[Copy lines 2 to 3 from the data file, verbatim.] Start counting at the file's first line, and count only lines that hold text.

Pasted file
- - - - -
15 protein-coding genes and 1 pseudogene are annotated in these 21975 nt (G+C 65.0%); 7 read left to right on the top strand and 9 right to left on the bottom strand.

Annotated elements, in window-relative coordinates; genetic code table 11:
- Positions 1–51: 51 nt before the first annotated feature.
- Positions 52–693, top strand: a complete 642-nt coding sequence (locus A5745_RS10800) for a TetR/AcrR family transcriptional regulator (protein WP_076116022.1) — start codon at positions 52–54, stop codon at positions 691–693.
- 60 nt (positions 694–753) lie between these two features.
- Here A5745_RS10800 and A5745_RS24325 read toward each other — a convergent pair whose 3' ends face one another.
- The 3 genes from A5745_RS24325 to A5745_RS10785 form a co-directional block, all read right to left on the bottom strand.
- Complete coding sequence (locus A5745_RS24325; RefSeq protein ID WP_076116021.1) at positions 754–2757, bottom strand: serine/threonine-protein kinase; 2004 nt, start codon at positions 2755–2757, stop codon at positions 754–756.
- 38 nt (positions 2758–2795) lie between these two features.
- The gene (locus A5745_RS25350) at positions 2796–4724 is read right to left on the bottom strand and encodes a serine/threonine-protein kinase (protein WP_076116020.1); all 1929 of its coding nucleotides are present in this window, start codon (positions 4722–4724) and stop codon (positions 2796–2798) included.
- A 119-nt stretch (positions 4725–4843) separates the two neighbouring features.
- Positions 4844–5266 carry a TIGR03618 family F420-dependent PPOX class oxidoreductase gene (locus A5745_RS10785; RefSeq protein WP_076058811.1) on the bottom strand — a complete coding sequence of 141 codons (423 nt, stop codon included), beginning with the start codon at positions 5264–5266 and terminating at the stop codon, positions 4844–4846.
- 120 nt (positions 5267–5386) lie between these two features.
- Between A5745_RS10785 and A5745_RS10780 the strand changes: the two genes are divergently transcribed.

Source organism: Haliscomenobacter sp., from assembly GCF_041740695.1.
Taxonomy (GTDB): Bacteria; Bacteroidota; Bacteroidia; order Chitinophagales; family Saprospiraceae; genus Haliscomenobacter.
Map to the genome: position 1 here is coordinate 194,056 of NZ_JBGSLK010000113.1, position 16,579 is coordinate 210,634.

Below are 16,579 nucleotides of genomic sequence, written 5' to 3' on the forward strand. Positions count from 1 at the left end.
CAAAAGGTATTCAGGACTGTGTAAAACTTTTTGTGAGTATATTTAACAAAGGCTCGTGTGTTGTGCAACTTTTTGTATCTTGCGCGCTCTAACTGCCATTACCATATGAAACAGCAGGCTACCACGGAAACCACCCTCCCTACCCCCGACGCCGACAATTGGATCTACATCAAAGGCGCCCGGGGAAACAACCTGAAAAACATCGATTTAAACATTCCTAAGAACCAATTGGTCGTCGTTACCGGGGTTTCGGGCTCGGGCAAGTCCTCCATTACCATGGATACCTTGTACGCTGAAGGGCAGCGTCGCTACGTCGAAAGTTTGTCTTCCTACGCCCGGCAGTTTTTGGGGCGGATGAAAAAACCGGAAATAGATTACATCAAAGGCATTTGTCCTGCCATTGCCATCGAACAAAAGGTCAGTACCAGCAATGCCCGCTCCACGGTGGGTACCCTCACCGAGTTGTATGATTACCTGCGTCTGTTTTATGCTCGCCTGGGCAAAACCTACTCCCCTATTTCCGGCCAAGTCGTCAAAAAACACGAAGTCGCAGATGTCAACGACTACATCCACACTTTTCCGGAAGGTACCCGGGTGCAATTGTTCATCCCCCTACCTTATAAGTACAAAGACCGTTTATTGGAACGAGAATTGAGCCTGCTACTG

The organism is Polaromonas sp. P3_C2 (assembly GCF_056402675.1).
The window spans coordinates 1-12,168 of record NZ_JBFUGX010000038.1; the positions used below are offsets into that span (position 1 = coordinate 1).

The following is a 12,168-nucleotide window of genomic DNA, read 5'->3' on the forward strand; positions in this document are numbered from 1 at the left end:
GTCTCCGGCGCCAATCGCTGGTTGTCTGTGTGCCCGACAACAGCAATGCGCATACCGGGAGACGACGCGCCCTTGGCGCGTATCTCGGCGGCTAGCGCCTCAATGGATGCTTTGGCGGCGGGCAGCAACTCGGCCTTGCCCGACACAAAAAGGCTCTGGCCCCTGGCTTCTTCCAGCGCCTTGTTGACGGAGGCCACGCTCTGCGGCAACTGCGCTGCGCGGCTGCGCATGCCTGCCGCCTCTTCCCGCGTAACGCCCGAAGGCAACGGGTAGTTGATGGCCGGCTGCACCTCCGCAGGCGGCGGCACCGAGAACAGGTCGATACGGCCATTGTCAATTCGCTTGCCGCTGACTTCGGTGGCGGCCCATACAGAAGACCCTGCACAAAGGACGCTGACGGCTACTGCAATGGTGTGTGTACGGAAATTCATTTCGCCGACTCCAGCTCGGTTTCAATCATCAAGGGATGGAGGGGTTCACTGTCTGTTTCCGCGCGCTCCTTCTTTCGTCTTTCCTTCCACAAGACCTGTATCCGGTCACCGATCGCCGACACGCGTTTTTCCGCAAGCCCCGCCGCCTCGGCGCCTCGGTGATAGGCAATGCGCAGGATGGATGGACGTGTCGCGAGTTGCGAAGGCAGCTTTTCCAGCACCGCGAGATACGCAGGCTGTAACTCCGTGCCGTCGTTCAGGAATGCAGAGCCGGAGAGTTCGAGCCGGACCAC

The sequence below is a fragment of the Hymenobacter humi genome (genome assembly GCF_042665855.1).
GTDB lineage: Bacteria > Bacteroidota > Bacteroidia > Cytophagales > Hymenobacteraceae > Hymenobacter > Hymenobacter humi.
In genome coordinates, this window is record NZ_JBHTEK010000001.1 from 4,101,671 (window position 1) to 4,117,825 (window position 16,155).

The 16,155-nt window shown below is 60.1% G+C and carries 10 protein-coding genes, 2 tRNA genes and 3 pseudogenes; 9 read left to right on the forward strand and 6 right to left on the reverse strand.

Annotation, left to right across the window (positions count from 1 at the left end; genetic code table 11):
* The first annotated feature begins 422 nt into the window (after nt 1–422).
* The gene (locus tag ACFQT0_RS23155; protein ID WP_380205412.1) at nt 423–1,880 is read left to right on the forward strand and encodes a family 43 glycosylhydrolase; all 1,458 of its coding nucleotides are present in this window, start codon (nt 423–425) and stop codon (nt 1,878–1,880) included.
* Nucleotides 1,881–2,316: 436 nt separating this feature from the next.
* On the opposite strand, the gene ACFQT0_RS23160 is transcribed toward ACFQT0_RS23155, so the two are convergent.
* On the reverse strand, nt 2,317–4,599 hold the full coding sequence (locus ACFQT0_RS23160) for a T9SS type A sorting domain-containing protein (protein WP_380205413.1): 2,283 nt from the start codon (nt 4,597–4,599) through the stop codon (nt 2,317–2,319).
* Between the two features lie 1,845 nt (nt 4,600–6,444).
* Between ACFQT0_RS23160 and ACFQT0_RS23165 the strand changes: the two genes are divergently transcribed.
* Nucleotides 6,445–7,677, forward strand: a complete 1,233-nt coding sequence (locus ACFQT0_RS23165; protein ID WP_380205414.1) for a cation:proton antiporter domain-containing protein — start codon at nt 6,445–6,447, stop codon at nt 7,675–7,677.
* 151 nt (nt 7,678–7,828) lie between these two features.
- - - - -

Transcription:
Annotated elements, in window-relative coordinates; genetic code table 11:
- Positions 1–51: 51 nt before the first annotated feature.